It is not the De-Icing product that damages the surface but the melted slush that sits on the surface of the concrete. This slush finds it’s way into the concrete pours and will then freeze causing the surface to flake off. Using a High Quality Silicate Based Penetrating Sealer will help deter this.

The length of time required to cure concrete will vary based on the weather and the Concrete Mix but is generally 28 days. After 7 days, concrete has usually reached about 65% of its full hardness. After 14 days it typically reaches about 90%, and the final 10% is around the 28-day mark.

With any concrete surface and more so with Decorative Concrete, Freeze Thaw Cycles will cause the surface to FLAKE. This FLAKING process is called Scaling. Concrete will eventually form a ROCK-HARD surface, but this is performed over time. Concrete completely sets in about 28 days but will continue to harden over the following months. During this time, it is important to protect the surface so that you do not see the scaling.

Using De-Icing products creates a FALSE Environment of Freeze-Thaw cycles. Potentially hundreds per day. These cycles can force water into the surface of the concrete causing scaling.

Some contractors have written in their contracts and clearly advise their customers of the dangers of using these de-icing chemicals to the concrete surface. This education will help prevent damage, call backs and result in a better-looking job and less callback’s.

Your Finish Is Only As Good As Your Care. Part 2.

Posted by on Jul 10, 2018 in Blog | 0 comments

Your Finish Is Only As Good As Your Care.

Part 2.

Sealing with Water Based Sealer

In colder climates we have issues with maintaining our hardscape surfaces. With freeze thaw cycles and different ice melting products available how do we know what is best for our concrete hardscapes?

The goal is to offer you, the client, tips for the best looking and longest lasting finish for your concrete hardscape installation.


Water Based Sealers are created using silanes, siloxanes, silicates and siliconates. These are very small particles which fill the air gaps within the concrete surface and PENETRATE becoming part of the concrete. A chemical bond is formed leaving the concrete with a hydrophobic surface (repelling water). The finished look of the hardscape is a more MATTE or NATURAL finish. This Natural Finish does not adversely affect the Slip Resistance of the concrete or hardscape surface.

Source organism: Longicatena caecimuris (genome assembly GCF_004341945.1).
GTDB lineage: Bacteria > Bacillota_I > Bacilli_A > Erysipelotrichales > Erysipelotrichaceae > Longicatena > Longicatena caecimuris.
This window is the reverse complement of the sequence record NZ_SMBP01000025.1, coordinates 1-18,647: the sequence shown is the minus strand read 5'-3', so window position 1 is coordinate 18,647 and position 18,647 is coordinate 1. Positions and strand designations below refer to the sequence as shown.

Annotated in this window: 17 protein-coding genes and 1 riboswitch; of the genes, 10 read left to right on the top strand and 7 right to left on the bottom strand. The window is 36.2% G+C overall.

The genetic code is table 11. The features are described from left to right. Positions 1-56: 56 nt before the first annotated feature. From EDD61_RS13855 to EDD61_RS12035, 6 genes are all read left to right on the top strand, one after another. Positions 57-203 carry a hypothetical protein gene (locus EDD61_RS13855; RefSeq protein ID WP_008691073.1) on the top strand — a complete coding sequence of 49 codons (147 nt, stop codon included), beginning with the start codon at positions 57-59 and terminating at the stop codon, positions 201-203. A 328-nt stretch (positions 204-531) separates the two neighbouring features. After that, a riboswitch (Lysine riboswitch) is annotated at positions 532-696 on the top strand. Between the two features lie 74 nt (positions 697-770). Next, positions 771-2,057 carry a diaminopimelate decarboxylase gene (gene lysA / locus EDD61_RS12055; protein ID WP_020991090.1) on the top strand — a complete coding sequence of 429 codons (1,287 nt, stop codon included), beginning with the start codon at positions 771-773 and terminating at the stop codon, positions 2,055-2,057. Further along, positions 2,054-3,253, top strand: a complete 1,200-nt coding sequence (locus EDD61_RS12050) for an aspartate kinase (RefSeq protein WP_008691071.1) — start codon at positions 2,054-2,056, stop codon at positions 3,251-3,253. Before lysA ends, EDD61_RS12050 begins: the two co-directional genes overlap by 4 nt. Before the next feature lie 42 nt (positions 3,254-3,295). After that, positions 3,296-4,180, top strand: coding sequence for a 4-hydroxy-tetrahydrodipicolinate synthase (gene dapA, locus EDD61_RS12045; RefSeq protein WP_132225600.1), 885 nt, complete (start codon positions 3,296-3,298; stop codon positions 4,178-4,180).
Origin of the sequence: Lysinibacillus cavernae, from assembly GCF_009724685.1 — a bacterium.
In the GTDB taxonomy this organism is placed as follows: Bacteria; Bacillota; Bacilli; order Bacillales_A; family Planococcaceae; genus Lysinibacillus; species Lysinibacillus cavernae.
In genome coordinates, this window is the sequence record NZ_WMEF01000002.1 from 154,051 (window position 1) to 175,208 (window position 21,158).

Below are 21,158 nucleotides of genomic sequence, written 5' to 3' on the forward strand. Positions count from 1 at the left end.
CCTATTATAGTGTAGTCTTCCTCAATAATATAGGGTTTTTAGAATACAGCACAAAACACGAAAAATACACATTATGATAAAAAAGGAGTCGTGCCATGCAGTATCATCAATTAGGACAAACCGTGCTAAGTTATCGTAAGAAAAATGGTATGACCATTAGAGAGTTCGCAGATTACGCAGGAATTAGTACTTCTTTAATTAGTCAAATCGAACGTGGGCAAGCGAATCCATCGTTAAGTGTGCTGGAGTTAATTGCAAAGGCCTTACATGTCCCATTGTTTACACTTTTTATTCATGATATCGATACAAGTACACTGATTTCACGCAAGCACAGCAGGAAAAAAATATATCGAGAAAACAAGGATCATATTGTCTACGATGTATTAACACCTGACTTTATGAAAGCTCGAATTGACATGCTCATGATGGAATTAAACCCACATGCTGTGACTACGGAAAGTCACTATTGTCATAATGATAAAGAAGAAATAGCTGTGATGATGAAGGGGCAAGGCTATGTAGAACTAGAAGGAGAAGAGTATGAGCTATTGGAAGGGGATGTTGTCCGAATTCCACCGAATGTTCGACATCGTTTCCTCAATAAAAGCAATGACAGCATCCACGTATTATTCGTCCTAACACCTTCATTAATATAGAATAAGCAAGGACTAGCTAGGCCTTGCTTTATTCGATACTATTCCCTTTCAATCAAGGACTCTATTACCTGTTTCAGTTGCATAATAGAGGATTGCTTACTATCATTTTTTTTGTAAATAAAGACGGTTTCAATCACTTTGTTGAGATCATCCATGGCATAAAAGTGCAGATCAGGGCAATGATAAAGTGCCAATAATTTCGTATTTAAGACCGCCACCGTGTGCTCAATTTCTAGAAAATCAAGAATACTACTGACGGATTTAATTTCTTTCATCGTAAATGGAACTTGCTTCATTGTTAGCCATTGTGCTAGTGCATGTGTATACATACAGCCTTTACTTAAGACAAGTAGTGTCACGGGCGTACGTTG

With its breathable abilities these types of sealers can be applied prior to the completion of the curing process. The concrete surface retains its ability to allow moisture and heat to be released. It is still recommended to allow the concrete to cure for at least 7 days prior to applying.

The length of time required to cure concrete will vary based on the weather and the Concrete Mix but is generally 28 days. After 7 days, concrete has usually reached about 65% of its full hardness. After 14 days it typically reaches about 90%, and the final 10% is around the 28-day mark.

Water Based Silicate Sealers are also more VOC (Volatile Organic Compounds) compliant. They are virtually odourless and are great on interior surfaces as well. Concreation offers a GreenSil Primer (WA), for protection on newer/greener concrete and GreenSil Sealer (WSR) for concrete cured for 14 days or more.

Application of Water Based Sealers is more forgiving than Solvent Based. After the water has evaporated any leftover residue can be wiped off to leave a clean surface. Water Based Acrylic sealers require a little more care in application. Because the Acrylic is topical you still need to follow the thin application procedures (as Per Tests shows that these products have a longer life cycle per application but can turn cloudy during high moisture conditions. This discolouration will disappear when the surface dries.

When using a Water Based Silicate Sealer, you can add a Solvent Based Acrylic Sealer or Water Based Acrylic Sealer only after the concrete has been allowed to fully cure (no less than 28 days). Water Based Silicate Sealers SHOULD NEVER be applied over an existing TOPICAL or Acrylic Based Sealer. The Topical Sealer must be completely removed, and the pores of the surface open, before applying a Water Based Silicate Sealer. Re-Applying Water Based sealers can be done when required based on the wear of the hardscape surface again, providing the surface of the concrete is clean and the pores are open.

Your Finish Is Only As Good As Your Care. PART 1.

Posted by on Jun 26, 2018 in Blog | 0 comments

Your Finish Is Only As Good As Your Care.
Part 1.

In colder climates we have issues with maintaining our hardscape surfaces. With freeze thaw cycles and different ice melting products available how do we know what is best for our concrete hardscapes?

The goal is to offer you, the client, tips for the best looking and longest lasting finish for your concrete hardscape installation.

Sealing with Solvent Based Sealers

Solvent Based sealers contain acrylic particles mixed with solvents that COAT the surface. Because of the nature of Acrylic, it has the effect of leaving a WET LOOK on the surface and enhancing the existing colour on the concrete. Acrylic sealers are sometimes available in different levels of gloss from matte to high gloss.

Due to the nature of topical acrylic sealers it is NOT RECOMMENDED to apply them to uncured concrete. The length of time required to cure concrete will vary based on the weather and the concrete mix but is generally 28 days. After 7 days, concrete has usually reached about 65% of its full hardness. After 14 days it typically reaches about 90%, and the final 10% is around the 28-day mark.